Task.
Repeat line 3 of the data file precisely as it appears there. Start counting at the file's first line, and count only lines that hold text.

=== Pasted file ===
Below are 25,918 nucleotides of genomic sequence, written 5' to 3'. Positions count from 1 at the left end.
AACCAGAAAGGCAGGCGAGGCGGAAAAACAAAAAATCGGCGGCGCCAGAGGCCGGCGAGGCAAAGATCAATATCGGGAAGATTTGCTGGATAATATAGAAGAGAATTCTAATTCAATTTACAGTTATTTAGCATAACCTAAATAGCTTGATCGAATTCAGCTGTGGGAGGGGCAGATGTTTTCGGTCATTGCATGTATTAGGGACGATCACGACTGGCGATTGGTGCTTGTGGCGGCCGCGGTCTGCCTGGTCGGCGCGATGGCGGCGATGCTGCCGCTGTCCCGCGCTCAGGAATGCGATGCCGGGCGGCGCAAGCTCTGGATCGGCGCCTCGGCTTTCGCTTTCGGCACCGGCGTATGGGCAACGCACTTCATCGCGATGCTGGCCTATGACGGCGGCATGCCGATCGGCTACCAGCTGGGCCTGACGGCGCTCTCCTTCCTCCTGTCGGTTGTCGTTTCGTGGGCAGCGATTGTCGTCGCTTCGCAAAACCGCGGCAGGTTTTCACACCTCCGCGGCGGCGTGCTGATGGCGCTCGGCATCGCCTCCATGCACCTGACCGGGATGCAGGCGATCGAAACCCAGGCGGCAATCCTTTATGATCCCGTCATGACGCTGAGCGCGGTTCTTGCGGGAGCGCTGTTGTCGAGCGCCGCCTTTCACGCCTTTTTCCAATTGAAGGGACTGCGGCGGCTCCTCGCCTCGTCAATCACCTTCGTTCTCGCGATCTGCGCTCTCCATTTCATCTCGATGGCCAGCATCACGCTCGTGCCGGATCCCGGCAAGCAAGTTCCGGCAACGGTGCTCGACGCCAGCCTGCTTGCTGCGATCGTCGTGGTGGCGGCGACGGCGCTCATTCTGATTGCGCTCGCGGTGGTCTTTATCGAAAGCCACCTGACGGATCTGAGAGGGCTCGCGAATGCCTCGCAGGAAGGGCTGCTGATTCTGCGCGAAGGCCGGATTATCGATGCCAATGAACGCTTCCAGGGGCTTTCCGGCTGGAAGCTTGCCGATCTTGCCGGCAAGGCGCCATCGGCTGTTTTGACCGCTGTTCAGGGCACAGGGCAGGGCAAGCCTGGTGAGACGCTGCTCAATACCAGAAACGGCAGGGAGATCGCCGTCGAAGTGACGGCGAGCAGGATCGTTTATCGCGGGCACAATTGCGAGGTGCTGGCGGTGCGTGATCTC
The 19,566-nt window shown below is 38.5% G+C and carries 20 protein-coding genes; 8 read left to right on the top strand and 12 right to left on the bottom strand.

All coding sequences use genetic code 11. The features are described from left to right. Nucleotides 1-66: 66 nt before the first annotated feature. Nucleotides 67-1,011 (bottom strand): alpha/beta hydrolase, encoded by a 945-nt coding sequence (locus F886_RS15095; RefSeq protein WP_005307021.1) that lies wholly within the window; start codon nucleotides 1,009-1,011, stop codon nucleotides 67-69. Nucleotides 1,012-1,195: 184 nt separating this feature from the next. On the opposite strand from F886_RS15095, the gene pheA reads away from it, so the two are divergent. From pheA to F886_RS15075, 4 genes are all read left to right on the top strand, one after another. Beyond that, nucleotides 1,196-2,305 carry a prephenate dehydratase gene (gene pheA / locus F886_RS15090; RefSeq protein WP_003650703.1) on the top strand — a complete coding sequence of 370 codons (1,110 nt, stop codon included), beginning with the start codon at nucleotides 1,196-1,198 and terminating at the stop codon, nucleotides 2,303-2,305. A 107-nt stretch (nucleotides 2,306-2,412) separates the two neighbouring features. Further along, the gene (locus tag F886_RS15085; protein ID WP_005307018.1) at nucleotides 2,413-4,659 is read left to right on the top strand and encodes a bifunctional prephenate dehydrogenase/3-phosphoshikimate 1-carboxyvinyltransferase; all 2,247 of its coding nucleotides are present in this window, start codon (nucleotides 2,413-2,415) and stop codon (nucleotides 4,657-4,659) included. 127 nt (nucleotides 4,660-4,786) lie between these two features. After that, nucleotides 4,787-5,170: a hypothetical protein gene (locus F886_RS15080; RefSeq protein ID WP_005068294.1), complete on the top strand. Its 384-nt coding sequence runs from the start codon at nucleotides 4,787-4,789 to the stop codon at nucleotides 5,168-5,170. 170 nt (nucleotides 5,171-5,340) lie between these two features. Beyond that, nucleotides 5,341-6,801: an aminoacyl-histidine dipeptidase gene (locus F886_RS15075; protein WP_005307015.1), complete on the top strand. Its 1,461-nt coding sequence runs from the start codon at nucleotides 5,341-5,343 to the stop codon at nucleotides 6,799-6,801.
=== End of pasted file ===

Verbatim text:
The 19,566-nt window shown below is 38.5% G+C and carries 20 protein-coding genes; 8 read left to right on the top strand and 12 right to left on the bottom strand.